Baseball fans have been waiting for months to find out where free agent outfielder Bryce Harper would play in 2019. He’s been biding his team and waiting for the right deal to come along. He turned down the ten-year, $300 million one the Nationals made leaving fans to wonder just how much it would take.

According to several media reports, it sounded like the news was finally going to break over the weekend with the 26-year old slugger signing with the Philadelphia Phillies. But no announcement was made.

Is it because all the talk was just that—talk? Did something fall through? Was the offer he was thought to be happy with not good enough upon a closer look? Could it be he is getting multiple offers in the range he wants?

The USA Today’s Bob Nightengale tweeted Saturday evening that Harper was preparing to sign a deal with the Phillies that met his demands:

“Bryce Harper, who has been waiting for someone to meet his price, appears to have found that team in the #Phillies. There is no deal yet, but he will ultimately receive more than the 10-year, $300 million contract he turned down from the #Nats in September.”

But then Saturday evening, the MLB Network’s Jon Heyman tweeted that Harper was fielding several offers in the $30 million a year range:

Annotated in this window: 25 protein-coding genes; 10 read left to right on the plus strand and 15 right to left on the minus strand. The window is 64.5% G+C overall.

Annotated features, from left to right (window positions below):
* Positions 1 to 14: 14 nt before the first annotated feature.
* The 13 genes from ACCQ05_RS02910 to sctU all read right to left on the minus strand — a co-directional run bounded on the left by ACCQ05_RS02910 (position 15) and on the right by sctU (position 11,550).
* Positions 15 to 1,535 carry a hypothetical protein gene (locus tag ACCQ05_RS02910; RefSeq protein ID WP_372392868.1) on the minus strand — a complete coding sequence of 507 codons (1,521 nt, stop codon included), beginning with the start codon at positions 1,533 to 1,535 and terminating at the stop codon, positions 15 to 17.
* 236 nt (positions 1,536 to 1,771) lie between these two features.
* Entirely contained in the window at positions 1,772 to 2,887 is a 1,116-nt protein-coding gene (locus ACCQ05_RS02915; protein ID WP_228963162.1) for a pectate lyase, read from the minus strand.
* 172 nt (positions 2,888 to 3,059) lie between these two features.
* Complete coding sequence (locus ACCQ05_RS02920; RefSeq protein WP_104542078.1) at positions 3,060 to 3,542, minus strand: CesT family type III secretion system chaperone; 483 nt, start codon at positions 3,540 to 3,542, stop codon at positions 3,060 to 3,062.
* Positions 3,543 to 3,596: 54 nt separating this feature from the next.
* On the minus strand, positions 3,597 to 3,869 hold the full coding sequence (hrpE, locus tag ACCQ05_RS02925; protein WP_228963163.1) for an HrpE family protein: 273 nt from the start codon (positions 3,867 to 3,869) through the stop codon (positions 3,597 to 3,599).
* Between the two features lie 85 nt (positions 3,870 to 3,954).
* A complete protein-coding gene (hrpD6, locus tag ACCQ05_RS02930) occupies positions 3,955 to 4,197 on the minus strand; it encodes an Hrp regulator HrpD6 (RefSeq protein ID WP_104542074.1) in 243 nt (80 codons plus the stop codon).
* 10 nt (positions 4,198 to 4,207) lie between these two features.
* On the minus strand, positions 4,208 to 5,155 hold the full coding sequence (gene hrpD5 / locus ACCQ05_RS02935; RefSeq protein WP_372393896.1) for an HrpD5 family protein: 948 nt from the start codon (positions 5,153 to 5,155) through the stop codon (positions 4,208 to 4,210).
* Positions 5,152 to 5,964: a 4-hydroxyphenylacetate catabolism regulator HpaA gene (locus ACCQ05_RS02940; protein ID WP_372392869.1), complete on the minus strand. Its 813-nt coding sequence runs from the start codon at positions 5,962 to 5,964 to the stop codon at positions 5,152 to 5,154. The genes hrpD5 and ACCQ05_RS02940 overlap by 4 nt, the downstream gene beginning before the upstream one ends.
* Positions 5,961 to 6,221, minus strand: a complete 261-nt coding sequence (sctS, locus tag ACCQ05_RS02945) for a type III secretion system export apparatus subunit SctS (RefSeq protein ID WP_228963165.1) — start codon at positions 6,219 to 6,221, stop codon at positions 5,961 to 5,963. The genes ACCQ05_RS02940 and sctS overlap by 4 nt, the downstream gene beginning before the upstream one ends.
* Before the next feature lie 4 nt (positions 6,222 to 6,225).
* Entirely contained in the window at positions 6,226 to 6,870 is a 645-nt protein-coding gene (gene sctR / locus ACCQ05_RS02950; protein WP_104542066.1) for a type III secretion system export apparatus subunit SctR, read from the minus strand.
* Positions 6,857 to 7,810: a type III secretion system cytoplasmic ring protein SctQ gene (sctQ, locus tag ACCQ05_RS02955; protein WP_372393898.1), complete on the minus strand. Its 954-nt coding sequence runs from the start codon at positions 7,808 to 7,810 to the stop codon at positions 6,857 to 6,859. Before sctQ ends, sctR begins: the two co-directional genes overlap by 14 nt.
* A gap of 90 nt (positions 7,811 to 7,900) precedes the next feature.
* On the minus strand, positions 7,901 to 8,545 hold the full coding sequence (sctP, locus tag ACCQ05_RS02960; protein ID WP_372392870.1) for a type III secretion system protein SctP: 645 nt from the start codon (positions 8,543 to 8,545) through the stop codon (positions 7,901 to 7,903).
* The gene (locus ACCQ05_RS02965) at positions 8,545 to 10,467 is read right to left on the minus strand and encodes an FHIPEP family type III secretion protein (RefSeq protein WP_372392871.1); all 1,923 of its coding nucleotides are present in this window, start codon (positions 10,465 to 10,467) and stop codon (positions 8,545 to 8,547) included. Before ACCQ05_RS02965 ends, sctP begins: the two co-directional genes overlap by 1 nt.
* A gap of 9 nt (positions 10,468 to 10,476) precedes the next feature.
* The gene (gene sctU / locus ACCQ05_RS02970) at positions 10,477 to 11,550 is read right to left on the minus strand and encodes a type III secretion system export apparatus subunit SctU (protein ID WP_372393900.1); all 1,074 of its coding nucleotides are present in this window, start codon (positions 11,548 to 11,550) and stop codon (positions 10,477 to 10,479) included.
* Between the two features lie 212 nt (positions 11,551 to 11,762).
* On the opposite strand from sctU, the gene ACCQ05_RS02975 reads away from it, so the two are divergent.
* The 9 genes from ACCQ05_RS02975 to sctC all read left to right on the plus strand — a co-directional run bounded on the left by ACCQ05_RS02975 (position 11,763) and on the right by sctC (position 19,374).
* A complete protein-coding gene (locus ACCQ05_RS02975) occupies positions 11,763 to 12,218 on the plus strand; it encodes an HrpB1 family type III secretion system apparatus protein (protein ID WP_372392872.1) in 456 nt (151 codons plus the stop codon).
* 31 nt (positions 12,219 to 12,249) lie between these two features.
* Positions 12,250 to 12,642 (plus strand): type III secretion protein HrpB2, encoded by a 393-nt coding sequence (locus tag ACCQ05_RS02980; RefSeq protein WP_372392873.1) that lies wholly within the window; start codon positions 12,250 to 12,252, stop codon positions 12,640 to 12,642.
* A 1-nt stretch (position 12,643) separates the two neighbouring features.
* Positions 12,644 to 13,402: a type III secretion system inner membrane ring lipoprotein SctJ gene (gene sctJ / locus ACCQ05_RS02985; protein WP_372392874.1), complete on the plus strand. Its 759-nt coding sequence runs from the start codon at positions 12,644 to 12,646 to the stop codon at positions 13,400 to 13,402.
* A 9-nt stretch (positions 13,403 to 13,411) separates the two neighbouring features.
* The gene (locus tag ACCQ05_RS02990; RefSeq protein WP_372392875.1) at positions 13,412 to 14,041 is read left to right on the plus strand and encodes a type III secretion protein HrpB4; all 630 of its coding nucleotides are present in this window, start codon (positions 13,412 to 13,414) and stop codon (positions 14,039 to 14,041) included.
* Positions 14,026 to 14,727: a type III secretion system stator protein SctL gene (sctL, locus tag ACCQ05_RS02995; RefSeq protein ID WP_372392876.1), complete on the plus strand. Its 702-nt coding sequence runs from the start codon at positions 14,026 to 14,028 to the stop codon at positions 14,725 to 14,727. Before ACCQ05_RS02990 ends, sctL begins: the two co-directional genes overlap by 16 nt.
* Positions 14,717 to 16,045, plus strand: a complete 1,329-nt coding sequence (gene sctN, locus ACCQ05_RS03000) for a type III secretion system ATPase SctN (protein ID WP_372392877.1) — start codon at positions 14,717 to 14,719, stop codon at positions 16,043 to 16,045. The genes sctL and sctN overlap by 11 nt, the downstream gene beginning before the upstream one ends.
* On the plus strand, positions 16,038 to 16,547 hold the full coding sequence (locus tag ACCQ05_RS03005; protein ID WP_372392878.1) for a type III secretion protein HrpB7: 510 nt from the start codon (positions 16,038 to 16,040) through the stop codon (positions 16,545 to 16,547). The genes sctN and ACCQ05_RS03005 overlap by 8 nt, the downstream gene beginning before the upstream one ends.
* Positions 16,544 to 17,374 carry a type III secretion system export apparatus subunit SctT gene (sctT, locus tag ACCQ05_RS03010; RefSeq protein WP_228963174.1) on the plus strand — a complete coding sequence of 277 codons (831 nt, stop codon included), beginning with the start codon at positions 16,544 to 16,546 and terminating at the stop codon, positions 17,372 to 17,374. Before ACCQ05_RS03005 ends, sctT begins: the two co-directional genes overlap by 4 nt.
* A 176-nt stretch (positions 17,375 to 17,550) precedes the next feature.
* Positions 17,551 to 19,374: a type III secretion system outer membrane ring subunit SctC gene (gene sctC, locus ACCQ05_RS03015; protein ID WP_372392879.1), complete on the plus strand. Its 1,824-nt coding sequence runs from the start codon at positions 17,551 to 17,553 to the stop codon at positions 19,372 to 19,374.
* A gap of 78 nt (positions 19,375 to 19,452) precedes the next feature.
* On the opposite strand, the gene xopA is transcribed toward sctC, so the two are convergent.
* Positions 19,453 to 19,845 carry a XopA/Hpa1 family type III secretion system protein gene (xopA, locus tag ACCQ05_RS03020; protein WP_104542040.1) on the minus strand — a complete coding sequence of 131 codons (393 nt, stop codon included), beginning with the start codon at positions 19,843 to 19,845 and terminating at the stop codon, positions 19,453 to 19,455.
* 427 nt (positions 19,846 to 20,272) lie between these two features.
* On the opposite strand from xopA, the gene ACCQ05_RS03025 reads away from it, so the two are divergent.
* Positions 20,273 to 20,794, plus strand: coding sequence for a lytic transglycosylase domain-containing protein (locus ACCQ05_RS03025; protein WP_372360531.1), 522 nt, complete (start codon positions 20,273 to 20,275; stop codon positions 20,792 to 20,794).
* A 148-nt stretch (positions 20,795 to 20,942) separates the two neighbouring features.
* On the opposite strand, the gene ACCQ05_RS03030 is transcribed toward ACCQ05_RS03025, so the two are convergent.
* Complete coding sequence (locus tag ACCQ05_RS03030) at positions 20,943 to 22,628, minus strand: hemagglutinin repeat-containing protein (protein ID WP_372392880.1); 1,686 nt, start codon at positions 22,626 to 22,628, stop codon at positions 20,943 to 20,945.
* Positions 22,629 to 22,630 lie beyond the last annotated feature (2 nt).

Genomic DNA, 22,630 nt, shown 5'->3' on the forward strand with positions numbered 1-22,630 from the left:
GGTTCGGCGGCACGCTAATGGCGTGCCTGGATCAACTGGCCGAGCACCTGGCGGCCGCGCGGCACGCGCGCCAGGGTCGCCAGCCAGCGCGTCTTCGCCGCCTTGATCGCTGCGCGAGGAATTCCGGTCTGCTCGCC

“As things intensify, Bryce Harper has multiple long-term offers for more than 30M a year. Philly is viewed as the favorite, as said here, but it is also said to an “evolving” market.”

It makes sense that the market would finally be evolving. Throughout the offseason, the major contenders for his services seemed to be in a stalemate with Harper. He wanted them to offer more while they hoped he would settle for what they were offering. But now that spring training is underway, and teams want to have their roster in place.

So, there isn’t time to wait for him to bend anymore. It is time to make Harper a legitimate offer if a team really wants to acquire him. Of course, that also means that Harper is going to need a little time to play the teams making the better offers off each other to see who will up their offer.

Locking in any player to such a long-term offer is a risky proposition. But at 26-years of age, a case could easily be made that the six-time All-Star and former NL MVP is worth making a long-term commitment to.

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